It's worth noting that critics aren't always right. Upon its initial Japanese release, Gojira (1954) sold over 9 million tickets but left critics cold. According to Director Ishiro Honda, it was considered exploitative and too fantastical to project all the suffering incurred by World War II and two nuclear bombs onto a mythological dinosaur. Fittingly enough, it was American critics that lauded the frankness of the allegory even in the heavily expurgated Godzilla: King of the Monsters! (1956), eventually legitimizing in Japan the very monster that the United States metaphorically created.
Godzilla: King of the Monsters (2019), overwhelms and awe with the reverent rendering of its cast of beloved creatures. Growing up with the old Toho VHSs, Mothra might have been my favorite friend/rival of Godzilla, but I don't think I ever got misty-eyed watching her swoop down in beautiful bioluminescence. Simultaneously, Ken Watanabe's character (Ishiro Serizawa) does much of the same obligatory moralizing he did in the previous installment, but this time includes cringe-worthy irony. After a particularly rambling monologue, someone asks "Did you just make that up?" Serizawa jokes "I read it on the back of a fortune cookie...a really long fortune cookie." I sighed. I chuckled. I died a little inside.
Many critics are grappling with a crisis of conscience in rating a kaiju film that delivers majestic (if dark and stormy) monster battles but contains lines like these. As the latest property steeped in nerd-culture to receive a big release, King of the Monsters is beginning to represent the seeming disparity between critical opinion and fan appreciation. But while any critical take on this film necessarily involves lampooning the writing, many rightly acknowledge the human trappings are a needless folly, as the supposed monster should be the heart of the story. (Yes, in this film one human says to another: "You're a monster." The burn is radioactive.) Why then the dilemma? Perhaps because the story is that dumb and the spectacle is that good?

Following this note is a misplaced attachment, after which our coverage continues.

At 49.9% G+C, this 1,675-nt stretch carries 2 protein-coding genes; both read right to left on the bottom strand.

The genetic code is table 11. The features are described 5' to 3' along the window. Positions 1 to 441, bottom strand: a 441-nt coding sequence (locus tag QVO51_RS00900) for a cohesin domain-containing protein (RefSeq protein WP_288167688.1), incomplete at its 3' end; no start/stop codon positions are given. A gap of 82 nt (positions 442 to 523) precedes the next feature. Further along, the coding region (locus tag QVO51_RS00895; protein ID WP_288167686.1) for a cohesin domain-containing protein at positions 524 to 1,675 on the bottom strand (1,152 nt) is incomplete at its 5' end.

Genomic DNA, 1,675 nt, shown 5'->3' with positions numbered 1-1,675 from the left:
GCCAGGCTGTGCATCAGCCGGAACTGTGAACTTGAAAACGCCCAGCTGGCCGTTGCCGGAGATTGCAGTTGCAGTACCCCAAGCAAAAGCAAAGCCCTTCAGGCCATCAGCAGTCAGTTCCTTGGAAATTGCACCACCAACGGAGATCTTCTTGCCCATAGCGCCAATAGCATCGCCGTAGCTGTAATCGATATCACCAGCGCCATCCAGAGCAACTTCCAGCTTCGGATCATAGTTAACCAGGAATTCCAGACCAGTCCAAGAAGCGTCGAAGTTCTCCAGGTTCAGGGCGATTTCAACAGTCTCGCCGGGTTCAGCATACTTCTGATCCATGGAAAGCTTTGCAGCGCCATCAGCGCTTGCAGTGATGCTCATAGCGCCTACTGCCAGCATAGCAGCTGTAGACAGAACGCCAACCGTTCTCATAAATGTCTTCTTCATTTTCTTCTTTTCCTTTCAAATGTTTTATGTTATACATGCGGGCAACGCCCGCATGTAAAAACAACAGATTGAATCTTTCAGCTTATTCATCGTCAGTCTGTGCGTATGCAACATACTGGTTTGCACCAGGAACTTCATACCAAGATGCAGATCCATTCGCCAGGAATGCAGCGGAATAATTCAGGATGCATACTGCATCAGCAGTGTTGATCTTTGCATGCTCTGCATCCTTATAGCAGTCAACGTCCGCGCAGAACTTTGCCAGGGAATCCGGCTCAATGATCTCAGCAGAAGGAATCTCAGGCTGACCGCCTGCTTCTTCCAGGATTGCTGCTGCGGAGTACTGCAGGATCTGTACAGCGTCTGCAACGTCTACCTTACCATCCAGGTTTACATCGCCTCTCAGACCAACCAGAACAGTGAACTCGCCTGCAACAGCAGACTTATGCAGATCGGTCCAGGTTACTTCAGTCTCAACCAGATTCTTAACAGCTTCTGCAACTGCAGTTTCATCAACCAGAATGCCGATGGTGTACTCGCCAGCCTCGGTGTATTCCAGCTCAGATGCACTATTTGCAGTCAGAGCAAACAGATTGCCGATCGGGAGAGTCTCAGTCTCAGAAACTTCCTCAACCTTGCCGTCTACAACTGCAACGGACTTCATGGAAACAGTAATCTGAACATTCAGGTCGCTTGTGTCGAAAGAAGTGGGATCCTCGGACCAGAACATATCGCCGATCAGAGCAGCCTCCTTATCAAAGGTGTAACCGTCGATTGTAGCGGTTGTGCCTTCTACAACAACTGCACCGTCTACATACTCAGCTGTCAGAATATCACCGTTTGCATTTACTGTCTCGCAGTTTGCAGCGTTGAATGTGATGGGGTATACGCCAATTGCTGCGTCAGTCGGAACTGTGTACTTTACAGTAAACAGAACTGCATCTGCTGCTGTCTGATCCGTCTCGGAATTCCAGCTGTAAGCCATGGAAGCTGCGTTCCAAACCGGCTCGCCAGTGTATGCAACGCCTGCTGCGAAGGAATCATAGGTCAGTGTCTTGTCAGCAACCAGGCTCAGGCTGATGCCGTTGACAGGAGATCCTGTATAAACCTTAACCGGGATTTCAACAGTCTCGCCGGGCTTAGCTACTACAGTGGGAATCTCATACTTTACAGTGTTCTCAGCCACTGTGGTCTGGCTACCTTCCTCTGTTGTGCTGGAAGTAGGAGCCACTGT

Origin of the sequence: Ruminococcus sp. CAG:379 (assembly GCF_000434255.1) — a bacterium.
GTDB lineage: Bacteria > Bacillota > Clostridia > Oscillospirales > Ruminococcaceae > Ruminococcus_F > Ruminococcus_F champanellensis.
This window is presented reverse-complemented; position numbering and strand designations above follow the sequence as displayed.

To frame the discussion of this film as story vs. spectacle does a disservice to the weight and ambition of its visual storytelling. The arresting tableaus of Ghidorah astride a volcanic crater dwarfing a foregrounded crucifix, or Godzilla recuperating atop a chthonian ziggurat, serve to infuse the final battle with the godly grandeur of a true clash of titans the likes of which I have never seen. But the story those images tell is not simply unsupported, it is tonally at odds with the prevailing aesthetic of the film. The critical concession that fans will love this movie seems to imply that the ideal Godzilla is the benevolent b-movie slugger with only pretensions to his horrific roots. As a critical fan, my affection for action hero struggles throughout with my love of the monster. I'm not sure if I believe that I have to choose one or the other, but in this movie they are at war.